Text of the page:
Your clinician and research nurse or clinical trial practitioner will discuss the aims of the trial and what is involved. All the possible risks and benefits of taking part will be clearly explained both in person and on paper. As well having a discussion you will be given a patient information sheet which you can take away and read. You may want to discuss it with your family or friends to consider any practical issues.

The principle of informed consent means that if you are thinking of joining a trial you must be given clear information about what the trial is for and what you are agreeing to take part in. The informed consent discussion is an important opportunity to have all your questions answered.

If you decide that you do want to take part you will be asked to sign a consent form to confirm that you agree to join the trial and have decided to do so of your own free will. A witness may also need to sign the form to confirm this. You should read the form carefully before signing it and you will be given a copy for reference. Signing a consent form doesn’t affect your legal rights; it’s a record that you agreed to what had been explained to you. A copy of your signed consent form will be kept in your clinical notes. If appropriate, your family doctor will be told of your participation.

Occasionally, you may be asked to give verbal consent to take part in a research project. In this case your agreement will be recorded in your medical notes by the researcher and confirmed by a witness.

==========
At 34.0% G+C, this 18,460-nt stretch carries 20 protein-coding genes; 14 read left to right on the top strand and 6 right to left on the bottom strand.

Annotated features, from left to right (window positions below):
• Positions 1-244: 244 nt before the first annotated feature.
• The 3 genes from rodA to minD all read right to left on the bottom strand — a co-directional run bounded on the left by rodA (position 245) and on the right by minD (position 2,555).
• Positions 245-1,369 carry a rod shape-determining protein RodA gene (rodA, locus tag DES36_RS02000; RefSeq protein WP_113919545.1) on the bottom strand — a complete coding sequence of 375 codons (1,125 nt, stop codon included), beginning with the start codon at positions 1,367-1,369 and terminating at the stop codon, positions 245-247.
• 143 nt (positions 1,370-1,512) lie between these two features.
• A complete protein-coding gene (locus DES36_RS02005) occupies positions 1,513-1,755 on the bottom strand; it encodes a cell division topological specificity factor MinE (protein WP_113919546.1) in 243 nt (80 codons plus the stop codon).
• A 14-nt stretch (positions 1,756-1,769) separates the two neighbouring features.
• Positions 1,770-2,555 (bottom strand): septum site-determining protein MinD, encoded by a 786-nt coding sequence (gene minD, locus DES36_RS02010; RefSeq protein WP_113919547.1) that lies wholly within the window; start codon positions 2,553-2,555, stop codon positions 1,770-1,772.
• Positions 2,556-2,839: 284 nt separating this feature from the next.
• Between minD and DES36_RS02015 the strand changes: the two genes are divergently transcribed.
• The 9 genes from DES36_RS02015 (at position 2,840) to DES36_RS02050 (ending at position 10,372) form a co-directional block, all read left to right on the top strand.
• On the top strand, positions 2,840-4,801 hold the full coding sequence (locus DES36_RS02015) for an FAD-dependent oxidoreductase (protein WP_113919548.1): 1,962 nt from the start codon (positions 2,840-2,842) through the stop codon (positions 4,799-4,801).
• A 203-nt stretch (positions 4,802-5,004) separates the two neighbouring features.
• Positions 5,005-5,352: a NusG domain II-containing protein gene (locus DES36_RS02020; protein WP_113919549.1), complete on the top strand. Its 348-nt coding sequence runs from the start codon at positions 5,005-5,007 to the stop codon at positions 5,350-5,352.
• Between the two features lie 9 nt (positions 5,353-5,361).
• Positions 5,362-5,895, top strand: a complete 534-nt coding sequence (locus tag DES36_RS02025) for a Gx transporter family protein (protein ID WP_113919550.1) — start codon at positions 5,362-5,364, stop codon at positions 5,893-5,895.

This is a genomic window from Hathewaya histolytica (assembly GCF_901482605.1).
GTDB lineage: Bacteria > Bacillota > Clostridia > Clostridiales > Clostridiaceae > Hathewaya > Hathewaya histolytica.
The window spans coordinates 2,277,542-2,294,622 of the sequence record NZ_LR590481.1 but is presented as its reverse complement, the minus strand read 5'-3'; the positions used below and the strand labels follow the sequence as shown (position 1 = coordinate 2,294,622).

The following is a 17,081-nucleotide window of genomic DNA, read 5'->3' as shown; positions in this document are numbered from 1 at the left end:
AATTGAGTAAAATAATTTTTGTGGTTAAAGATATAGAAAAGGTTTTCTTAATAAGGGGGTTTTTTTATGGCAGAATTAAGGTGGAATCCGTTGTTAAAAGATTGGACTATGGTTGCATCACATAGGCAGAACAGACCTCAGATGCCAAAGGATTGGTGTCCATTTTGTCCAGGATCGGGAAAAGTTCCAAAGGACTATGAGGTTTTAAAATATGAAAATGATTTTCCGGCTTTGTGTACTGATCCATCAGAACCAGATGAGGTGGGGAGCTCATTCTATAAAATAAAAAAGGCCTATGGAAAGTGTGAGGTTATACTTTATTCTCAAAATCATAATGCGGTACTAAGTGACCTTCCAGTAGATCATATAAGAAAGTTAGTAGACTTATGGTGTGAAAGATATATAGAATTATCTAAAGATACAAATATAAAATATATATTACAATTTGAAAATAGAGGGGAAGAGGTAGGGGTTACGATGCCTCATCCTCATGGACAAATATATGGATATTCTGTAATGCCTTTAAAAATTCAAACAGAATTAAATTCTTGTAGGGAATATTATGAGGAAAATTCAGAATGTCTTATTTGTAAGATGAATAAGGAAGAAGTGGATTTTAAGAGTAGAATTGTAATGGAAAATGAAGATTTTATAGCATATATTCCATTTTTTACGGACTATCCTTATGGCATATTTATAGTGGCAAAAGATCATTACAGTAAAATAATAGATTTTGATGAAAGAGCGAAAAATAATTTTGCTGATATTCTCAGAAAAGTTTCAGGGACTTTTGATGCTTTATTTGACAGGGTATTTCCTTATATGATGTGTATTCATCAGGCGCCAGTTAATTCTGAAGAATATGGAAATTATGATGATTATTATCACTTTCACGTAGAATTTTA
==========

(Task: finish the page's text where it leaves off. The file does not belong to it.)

You can withdraw from a trial at any point and don’t have to give a reason. You will then have the standard treatment for your type and stage of cancer.

If you decide that you do not wish to take part in the trial, tell the researcher. Your wish will be respected and you will be offered the best available treatment and care for your illness. Your decision to say ‘no’ or change your mind will not affect your care in any way.

  • You may have a new treatment that is only available in a clinical trial
  • You may have more check-ups, tests and scans than usual, which you may find reassuring
  • You will be helping to improve cancer treatments for future patients

  • You may have to make more trips to hospital
  • You may need to have extra tests such as blood tests and scans 
  • The extra tests and check-ups could increase you worry about cancer
  • You may have to do some paperwork
  • You may have unexpected side effects from the new treatment

When you join a clinical trial, the research team will need to know certain things about your medical history. This includes blood test and scan results, details of the stage of your cancer and any treatment you have already had. It is important that they know this information. It will help them make sure you are eligible to take part in the trial. And it will mean they can analyse the results more thoroughly.

As with all medical records, this information is confidential. But there are a few people who will need to know you are taking part in a trial.

For safety's sake, the trial team will write to your GP with information about the treatments you are having and possible side effects. The people who care for you at the hospital or clinic will also know. And it will be recorded in your hospital notes. It is up to you whether you tell anyone else.

When you take part in a trial, you have a code number that will be on all the paperwork that relates to you, instead of your name. Your name will not appear in any reports of the results, and no one will be able to identify you from this information.

There is some useful information on the Cancer Research UK website about the type of questions you can ask your research team about clinical trials.